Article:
In Japan and most of Asia, documents require a seal. The Japanese word for these stamps is a typically "hanko" (判子) or inkan (印鑑), and they've been used for over a thousand years. People's names are carved onto them, and take the place of a signature when doing things like opening a bank account, getting married, or buying a car.
But now, in 2012, these traditional stamps are undergoing a radical change: Japanese nerdom.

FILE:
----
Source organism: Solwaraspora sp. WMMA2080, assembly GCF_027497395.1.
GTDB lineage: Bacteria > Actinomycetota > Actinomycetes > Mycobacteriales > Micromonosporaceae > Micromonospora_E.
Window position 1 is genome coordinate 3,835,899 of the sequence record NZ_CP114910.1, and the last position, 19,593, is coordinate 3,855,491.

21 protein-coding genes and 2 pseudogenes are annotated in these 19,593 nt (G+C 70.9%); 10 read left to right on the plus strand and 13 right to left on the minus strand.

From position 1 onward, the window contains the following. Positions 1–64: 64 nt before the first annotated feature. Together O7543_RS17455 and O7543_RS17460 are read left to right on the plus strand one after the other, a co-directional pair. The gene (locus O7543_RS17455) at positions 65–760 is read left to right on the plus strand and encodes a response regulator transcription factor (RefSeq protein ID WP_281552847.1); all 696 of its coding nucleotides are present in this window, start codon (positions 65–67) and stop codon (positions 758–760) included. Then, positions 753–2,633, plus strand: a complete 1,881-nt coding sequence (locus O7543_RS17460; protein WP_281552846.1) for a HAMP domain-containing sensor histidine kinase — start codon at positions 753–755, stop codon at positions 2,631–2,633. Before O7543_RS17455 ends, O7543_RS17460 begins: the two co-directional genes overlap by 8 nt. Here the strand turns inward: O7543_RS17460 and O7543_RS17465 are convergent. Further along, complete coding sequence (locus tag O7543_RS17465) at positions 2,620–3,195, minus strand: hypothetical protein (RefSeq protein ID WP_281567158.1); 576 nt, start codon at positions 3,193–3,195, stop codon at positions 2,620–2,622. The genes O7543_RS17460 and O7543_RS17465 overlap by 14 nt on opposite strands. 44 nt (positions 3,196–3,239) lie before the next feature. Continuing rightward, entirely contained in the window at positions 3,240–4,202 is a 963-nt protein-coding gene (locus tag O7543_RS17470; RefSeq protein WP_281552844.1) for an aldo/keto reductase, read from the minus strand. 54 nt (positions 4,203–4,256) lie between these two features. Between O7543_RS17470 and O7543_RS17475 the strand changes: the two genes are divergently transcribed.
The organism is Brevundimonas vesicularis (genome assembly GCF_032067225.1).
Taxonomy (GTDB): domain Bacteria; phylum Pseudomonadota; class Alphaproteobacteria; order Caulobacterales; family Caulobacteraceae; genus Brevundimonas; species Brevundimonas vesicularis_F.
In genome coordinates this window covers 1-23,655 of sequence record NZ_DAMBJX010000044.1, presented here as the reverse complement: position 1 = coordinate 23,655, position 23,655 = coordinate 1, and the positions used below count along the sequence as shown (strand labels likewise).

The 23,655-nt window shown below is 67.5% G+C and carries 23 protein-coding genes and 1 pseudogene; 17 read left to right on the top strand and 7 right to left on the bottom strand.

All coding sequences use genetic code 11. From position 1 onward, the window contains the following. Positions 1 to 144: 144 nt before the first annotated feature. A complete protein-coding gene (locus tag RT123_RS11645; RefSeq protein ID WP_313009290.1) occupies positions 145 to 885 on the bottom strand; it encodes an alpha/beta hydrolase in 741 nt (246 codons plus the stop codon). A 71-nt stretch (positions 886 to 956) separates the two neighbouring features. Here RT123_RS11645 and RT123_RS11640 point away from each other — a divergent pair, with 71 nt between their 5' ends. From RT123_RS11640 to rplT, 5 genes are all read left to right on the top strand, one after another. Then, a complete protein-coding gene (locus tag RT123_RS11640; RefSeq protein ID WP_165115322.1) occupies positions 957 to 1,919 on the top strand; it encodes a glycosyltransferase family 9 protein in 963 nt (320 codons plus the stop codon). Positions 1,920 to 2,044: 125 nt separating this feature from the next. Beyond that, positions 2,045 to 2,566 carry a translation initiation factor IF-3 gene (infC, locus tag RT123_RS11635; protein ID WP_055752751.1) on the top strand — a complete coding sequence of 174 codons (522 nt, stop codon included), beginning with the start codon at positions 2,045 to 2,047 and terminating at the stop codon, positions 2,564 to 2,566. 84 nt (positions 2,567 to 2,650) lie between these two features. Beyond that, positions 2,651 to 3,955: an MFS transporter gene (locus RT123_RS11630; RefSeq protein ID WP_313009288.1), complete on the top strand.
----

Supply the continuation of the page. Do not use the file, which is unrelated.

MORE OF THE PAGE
These seals are called "itain", taking the Japanese "ita" (痛), which usually refers to pain, but more and more has a slang meaning: it is typically used for cars covered with nerd stickers. Though, in recent years, it can refer to anything covered in geek, including military hardware. Here, "in" is (印), which is the Japanese character for a sign or a mark.